FCC Orders a Brooklyn Man To Turn Off His Bitcoin Miner Because It Was Interfering With T-Mobile's Wireless Network ( 207

A New York City resident was ordered to turn off his bitcoin miner after the Federal Communications Commission discovered that it was interfering with T-Mobile's wireless network. From a report: After receiving a complaint from T-Mobile about interference to its 700MHz LTE network in Brooklyn, New York, FCC agents in November 2017 determined that radio emissions in the 700MHz band were coming from the residence of a man named Victor Rosario. "When the interfering device was turned off the interference ceased," the FCC's enforcement bureau told Rosario in a "Notification of Harmful Interference" yesterday. "You identified the device as an Antminer S5 Bitcoin Miner. The device was generating spurious emissions on frequencies assigned to T-Mobile's broadband network and causing harmful interference." The FCC told Rosario that continued interference with T-Mobile's network while operating the device would be a violation of federal laws "and could subject the operator to severe penalties, including, but not limited to, substantial monetary fines, in rem arrest action to seize the offending radio equipment, and criminal sanctions including imprisonment."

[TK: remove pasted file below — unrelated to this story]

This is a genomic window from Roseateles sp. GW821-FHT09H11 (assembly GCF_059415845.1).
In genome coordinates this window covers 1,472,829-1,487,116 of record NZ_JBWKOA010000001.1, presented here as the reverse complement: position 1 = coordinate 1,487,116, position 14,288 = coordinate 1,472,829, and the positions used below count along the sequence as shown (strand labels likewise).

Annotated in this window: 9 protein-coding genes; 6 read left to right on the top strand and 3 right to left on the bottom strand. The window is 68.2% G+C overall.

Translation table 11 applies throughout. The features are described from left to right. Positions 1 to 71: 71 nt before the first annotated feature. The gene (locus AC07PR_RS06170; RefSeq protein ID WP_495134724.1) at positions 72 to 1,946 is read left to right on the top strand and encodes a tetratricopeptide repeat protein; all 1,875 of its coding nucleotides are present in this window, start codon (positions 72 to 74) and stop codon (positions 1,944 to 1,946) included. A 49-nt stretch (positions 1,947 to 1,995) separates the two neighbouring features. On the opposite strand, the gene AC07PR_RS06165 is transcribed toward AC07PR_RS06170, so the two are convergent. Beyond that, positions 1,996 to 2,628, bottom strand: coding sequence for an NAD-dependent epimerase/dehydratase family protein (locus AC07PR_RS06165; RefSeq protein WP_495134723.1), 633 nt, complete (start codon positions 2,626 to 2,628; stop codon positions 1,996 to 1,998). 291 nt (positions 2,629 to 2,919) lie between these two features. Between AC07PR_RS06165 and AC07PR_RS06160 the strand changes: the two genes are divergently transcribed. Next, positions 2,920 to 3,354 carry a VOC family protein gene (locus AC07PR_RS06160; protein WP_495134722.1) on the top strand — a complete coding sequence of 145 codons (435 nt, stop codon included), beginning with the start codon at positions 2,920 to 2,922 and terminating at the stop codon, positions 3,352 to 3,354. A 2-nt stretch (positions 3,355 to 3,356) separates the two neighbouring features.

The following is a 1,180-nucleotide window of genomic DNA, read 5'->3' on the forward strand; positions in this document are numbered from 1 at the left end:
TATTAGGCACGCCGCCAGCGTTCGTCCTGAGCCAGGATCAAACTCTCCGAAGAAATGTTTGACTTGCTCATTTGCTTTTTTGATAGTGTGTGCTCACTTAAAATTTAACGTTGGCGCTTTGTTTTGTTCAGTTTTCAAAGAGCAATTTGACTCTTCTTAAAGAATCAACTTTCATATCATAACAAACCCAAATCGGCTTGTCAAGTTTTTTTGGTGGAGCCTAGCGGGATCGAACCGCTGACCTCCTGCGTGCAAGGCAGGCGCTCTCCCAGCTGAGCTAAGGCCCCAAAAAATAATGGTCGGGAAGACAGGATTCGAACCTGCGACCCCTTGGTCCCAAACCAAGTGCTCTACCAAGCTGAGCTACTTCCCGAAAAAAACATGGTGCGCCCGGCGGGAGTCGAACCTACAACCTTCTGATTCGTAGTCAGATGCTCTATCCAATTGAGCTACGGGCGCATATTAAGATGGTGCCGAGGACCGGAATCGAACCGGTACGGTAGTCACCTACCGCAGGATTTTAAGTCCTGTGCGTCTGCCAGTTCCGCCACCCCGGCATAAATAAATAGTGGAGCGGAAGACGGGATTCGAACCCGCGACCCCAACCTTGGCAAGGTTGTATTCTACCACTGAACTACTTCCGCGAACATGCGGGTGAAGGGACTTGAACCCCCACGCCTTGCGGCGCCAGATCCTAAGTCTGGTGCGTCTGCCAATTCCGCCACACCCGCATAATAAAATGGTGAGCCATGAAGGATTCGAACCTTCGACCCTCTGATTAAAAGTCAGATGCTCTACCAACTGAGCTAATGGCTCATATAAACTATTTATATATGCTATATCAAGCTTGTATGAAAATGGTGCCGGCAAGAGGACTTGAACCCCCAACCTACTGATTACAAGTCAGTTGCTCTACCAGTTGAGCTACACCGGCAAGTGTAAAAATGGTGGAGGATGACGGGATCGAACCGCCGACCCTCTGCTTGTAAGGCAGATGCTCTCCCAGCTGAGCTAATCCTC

Hackers Hijacked Tesla's Amazon Cloud Account To Mine Cryptocurrency 29

An unidentified hacker or hackers broke into a Tesla-owned Amazon cloud account and used it to "mine" cryptocurrency, security researchers said. The breach also exposed proprietary data for the electric carmaker. From a report: The researchers, who worked for RedLock, a 3-year-old cybersecurity startup, said they discovered the intrusion last month while trying to determine which organization left credentials for an Amazon Web Services (AWS) account open to the public Internet. The owner of the account turned out to be Tesla, they said. "We weren't the first to get to it," Varun Badhwar, CEO and cofounder of RedLock, told Fortune on a call. "Clearly, someone else had launched instances that were already mining cryptocurrency in this particular Tesla environment." The incident is the latest in a string of so-called cryptojacking attacks, which involve thieves hijacking unsuspecting victims' computers to generate virtual currencies like Bitcoin. The schemes have seen a resurgence in popularity as cryptocurrency prices have soared over the past year. In a statement, Tesla said, "We maintain a bug bounty program to encourage this type of research, and we addressed this vulnerability within hours of learning about it. The impact seems to be limited to internally-used engineering test cars only, and our initial investigation found no indication that customer privacy or vehicle safety or security was compromised in any way."